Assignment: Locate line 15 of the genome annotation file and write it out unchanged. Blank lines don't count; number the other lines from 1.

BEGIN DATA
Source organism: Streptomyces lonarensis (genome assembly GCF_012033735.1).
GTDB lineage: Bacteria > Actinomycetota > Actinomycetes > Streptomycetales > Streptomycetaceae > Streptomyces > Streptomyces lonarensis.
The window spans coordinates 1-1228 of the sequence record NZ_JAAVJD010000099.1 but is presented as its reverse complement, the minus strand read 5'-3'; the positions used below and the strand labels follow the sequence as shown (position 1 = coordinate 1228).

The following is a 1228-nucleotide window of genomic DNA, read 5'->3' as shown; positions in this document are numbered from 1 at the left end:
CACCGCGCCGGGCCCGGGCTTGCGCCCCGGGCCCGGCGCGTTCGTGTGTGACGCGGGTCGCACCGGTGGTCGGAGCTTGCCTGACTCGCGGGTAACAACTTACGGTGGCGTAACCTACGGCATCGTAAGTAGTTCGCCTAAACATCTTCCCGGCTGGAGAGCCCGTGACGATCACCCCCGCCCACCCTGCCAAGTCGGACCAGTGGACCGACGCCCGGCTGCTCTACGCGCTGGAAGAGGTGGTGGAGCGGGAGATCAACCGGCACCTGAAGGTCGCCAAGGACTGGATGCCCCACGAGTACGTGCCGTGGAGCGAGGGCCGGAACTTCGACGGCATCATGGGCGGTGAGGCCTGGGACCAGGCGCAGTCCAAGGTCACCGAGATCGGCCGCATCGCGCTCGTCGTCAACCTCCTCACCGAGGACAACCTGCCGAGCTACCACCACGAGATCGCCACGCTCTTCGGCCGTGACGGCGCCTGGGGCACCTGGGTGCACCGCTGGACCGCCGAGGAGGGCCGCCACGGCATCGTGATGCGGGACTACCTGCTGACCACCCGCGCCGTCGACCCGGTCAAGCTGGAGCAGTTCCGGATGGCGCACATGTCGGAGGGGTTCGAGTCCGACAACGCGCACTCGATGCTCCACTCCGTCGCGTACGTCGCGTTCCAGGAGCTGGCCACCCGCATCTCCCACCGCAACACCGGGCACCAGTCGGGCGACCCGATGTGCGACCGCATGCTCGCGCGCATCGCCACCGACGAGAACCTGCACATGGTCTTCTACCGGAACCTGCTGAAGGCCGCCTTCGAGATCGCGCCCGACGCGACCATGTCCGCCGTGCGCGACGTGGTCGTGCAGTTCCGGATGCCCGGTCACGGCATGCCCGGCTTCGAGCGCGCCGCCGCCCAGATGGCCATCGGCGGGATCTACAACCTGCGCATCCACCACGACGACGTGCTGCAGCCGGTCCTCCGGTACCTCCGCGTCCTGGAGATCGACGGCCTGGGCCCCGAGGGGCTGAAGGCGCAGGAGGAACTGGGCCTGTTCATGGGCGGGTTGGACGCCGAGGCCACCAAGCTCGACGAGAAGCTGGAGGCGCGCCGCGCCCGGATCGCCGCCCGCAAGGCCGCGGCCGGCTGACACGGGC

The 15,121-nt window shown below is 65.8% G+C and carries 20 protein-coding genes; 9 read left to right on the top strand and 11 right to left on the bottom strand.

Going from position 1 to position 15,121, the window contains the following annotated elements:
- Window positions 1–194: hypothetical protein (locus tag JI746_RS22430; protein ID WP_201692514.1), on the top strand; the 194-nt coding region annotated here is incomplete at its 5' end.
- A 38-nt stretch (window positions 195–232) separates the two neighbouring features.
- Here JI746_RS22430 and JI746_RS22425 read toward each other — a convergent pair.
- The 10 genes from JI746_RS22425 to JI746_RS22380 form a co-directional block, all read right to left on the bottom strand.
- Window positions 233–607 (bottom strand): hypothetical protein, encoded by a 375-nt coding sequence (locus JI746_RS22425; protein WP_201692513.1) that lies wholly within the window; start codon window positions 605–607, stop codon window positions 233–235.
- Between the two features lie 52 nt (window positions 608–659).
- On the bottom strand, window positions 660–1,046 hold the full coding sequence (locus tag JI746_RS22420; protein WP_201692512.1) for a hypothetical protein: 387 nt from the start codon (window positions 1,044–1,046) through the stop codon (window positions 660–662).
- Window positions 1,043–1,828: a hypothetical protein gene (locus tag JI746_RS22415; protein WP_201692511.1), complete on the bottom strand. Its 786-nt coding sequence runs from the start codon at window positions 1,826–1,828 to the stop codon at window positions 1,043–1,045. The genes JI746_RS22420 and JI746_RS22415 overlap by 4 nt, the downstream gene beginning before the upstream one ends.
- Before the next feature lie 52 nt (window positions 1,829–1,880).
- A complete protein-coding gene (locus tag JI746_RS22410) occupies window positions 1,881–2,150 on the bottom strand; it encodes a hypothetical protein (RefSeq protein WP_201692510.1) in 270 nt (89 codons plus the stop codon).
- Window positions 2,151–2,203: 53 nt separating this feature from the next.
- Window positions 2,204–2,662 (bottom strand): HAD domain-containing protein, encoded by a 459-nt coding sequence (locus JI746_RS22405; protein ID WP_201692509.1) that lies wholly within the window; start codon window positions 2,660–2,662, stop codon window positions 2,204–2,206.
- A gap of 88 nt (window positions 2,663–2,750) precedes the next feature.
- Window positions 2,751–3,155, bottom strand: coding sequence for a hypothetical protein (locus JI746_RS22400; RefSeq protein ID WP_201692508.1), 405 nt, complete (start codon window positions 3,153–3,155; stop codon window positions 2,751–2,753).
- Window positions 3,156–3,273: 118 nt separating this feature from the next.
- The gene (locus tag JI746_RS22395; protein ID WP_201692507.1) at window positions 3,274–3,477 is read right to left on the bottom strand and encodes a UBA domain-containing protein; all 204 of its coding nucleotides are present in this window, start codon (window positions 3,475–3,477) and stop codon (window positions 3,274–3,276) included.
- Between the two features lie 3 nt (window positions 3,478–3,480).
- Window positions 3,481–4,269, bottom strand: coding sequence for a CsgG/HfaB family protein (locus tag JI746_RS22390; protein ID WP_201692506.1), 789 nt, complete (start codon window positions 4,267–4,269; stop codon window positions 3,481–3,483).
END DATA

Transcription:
- Window positions 1,043–1,828: a hypothetical protein gene (locus tag JI746_RS22415; protein WP_201692511.1), complete on the bottom strand. Its 786-nt coding sequence runs from the start codon at window positions 1,826–1,828 to the stop codon at window positions 1,043–1,045. The genes JI746_RS22420 and JI746_RS22415 overlap by 4 nt, the downstream gene beginning before the upstream one ends.